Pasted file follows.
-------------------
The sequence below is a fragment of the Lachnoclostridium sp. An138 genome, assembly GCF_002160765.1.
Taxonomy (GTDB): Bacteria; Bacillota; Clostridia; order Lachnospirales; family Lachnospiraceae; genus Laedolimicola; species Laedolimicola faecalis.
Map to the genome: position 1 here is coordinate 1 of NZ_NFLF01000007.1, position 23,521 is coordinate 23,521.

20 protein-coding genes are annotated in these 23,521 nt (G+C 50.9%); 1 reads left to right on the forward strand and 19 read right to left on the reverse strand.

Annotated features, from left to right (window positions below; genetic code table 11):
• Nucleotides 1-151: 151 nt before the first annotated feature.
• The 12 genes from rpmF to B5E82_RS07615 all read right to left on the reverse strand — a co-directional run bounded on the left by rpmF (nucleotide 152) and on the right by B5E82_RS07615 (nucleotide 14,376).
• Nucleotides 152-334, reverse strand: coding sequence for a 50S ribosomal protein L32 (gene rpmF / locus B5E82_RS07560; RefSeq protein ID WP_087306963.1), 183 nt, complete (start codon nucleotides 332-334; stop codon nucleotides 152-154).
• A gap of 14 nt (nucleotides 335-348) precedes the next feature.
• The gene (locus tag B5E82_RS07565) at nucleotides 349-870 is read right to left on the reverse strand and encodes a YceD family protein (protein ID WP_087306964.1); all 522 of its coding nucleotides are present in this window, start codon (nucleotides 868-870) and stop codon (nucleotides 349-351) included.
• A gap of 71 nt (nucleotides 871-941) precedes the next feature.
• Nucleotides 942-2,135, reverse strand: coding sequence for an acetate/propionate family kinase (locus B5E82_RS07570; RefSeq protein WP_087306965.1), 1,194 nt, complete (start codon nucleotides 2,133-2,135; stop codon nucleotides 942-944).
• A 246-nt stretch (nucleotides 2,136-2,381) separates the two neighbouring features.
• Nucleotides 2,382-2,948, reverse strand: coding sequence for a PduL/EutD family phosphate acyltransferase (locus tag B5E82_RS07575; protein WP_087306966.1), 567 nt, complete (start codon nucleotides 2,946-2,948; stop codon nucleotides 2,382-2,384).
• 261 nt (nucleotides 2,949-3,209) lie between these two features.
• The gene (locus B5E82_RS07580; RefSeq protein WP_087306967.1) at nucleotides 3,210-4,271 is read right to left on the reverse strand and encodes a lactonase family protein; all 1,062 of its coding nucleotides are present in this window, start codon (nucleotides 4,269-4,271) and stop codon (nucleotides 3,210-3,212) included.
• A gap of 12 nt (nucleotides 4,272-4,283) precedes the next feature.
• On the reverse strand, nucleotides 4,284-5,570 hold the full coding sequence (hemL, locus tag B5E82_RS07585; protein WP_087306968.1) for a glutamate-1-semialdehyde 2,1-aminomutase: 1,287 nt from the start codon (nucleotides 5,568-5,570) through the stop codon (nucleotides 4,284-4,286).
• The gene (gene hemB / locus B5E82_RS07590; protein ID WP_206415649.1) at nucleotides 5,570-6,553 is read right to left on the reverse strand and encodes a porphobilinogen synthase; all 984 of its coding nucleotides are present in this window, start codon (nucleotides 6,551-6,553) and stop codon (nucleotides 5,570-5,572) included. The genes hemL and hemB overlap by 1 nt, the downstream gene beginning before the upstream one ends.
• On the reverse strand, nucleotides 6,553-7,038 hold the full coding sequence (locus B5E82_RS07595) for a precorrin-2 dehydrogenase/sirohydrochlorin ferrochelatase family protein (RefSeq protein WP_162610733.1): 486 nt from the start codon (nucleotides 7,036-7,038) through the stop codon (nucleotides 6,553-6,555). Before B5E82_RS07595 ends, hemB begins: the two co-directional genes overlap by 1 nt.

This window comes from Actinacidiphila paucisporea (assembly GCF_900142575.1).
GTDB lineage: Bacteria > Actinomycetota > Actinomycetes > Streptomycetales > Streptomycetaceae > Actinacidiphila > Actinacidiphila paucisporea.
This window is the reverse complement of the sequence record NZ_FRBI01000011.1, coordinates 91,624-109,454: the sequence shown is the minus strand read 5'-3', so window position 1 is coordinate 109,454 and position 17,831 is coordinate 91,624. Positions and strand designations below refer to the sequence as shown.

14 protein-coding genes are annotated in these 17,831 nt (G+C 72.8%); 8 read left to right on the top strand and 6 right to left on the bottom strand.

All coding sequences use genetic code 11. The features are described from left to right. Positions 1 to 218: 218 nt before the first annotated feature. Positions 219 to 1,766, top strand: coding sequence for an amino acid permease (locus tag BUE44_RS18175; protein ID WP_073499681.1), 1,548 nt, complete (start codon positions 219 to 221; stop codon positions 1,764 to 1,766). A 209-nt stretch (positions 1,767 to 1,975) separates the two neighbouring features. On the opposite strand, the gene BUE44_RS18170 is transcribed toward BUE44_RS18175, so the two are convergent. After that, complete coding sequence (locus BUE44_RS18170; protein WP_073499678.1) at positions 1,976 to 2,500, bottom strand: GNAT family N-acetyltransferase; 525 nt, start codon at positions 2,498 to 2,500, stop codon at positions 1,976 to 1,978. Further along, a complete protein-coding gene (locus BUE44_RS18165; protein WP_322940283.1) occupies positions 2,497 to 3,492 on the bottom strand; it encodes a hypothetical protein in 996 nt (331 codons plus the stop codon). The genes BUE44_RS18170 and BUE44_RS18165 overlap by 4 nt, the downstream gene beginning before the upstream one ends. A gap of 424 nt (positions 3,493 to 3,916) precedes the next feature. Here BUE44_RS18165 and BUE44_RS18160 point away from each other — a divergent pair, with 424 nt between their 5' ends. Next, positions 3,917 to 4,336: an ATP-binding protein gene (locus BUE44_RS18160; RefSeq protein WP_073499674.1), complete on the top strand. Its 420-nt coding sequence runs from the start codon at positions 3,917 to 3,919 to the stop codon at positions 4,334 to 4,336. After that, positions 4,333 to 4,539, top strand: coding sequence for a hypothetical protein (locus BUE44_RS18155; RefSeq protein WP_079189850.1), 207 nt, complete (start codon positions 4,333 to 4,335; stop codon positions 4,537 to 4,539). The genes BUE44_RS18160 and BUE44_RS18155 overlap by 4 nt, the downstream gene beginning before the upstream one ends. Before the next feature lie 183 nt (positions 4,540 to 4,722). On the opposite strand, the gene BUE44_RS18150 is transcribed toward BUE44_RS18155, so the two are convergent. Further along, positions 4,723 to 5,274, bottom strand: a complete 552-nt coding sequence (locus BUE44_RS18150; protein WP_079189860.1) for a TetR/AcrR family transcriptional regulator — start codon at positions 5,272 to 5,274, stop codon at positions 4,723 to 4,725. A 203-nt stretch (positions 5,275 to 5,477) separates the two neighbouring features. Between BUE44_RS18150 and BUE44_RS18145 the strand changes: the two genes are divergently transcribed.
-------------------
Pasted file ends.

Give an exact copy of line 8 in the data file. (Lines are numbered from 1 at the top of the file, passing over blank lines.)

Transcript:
• Nucleotides 152-334, reverse strand: coding sequence for a 50S ribosomal protein L32 (gene rpmF / locus B5E82_RS07560; RefSeq protein ID WP_087306963.1), 183 nt, complete (start codon nucleotides 332-334; stop codon nucleotides 152-154).